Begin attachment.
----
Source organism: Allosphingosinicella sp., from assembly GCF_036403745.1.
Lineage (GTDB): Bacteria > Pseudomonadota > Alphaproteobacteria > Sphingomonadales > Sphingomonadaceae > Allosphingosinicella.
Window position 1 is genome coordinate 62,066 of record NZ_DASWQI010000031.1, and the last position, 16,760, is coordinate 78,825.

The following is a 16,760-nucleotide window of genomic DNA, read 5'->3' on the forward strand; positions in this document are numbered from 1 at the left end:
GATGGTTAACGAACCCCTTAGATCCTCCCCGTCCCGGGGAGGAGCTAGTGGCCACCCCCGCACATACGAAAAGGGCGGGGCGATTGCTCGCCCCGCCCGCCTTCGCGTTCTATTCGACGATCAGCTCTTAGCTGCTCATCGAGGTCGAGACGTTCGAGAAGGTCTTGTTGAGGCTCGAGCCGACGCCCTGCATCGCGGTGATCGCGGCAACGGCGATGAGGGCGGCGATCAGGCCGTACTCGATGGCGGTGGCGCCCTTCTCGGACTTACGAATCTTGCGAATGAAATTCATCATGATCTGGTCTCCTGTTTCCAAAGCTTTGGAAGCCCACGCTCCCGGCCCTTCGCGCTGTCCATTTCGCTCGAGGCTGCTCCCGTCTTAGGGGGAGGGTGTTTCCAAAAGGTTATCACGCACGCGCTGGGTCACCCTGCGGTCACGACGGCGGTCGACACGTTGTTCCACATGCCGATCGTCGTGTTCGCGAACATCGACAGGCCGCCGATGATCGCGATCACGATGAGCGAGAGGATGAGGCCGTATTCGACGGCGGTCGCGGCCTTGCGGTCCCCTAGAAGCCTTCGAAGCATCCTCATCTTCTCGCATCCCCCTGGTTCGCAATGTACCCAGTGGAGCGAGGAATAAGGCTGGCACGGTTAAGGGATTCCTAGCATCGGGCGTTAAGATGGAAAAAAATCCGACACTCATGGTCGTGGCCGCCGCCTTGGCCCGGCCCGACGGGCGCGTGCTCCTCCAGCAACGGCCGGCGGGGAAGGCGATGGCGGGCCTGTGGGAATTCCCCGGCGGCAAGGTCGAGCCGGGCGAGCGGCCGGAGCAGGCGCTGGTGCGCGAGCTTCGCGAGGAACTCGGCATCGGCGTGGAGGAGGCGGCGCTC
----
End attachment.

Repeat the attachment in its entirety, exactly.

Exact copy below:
Source organism: Allosphingosinicella sp., from assembly GCF_036403745.1.
Lineage (GTDB): Bacteria > Pseudomonadota > Alphaproteobacteria > Sphingomonadales > Sphingomonadaceae > Allosphingosinicella.
Window position 1 is genome coordinate 62,066 of record NZ_DASWQI010000031.1, and the last position, 16,760, is coordinate 78,825.

The following is a 16,760-nucleotide window of genomic DNA, read 5'->3' on the forward strand; positions in this document are numbered from 1 at the left end:
GATGGTTAACGAACCCCTTAGATCCTCCCCGTCCCGGGGAGGAGCTAGTGGCCACCCCCGCACATACGAAAAGGGCGGGGCGATTGCTCGCCCCGCCCGCCTTCGCGTTCTATTCGACGATCAGCTCTTAGCTGCTCATCGAGGTCGAGACGTTCGAGAAGGTCTTGTTGAGGCTCGAGCCGACGCCCTGCATCGCGGTGATCGCGGCAACGGCGATGAGGGCGGCGATCAGGCCGTACTCGATGGCGGTGGCGCCCTTCTCGGACTTACGAATCTTGCGAATGAAATTCATCATGATCTGGTCTCCTGTTTCCAAAGCTTTGGAAGCCCACGCTCCCGGCCCTTCGCGCTGTCCATTTCGCTCGAGGCTGCTCCCGTCTTAGGGGGAGGGTGTTTCCAAAAGGTTATCACGCACGCGCTGGGTCACCCTGCGGTCACGACGGCGGTCGACACGTTGTTCCACATGCCGATCGTCGTGTTCGCGAACATCGACAGGCCGCCGATGATCGCGATCACGATGAGCGAGAGGATGAGGCCGTATTCGACGGCGGTCGCGGCCTTGCGGTCCCCTAGAAGCCTTCGAAGCATCCTCATCTTCTCGCATCCCCCTGGTTCGCAATGTACCCAGTGGAGCGAGGAATAAGGCTGGCACGGTTAAGGGATTCCTAGCATCGGGCGTTAAGATGGAAAAAAATCCGACACTCATGGTCGTGGCCGCCGCCTTGGCCCGGCCCGACGGGCGCGTGCTCCTCCAGCAACGGCCGGCGGGGAAGGCGATGGCGGGCCTGTGGGAATTCCCCGGCGGCAAGGTCGAGCCGGGCGAGCGGCCGGAGCAGGCGCTGGTGCGCGAGCTTCGCGAGGAACTCGGCATCGGCGTGGAGGAGGCGGCGCTC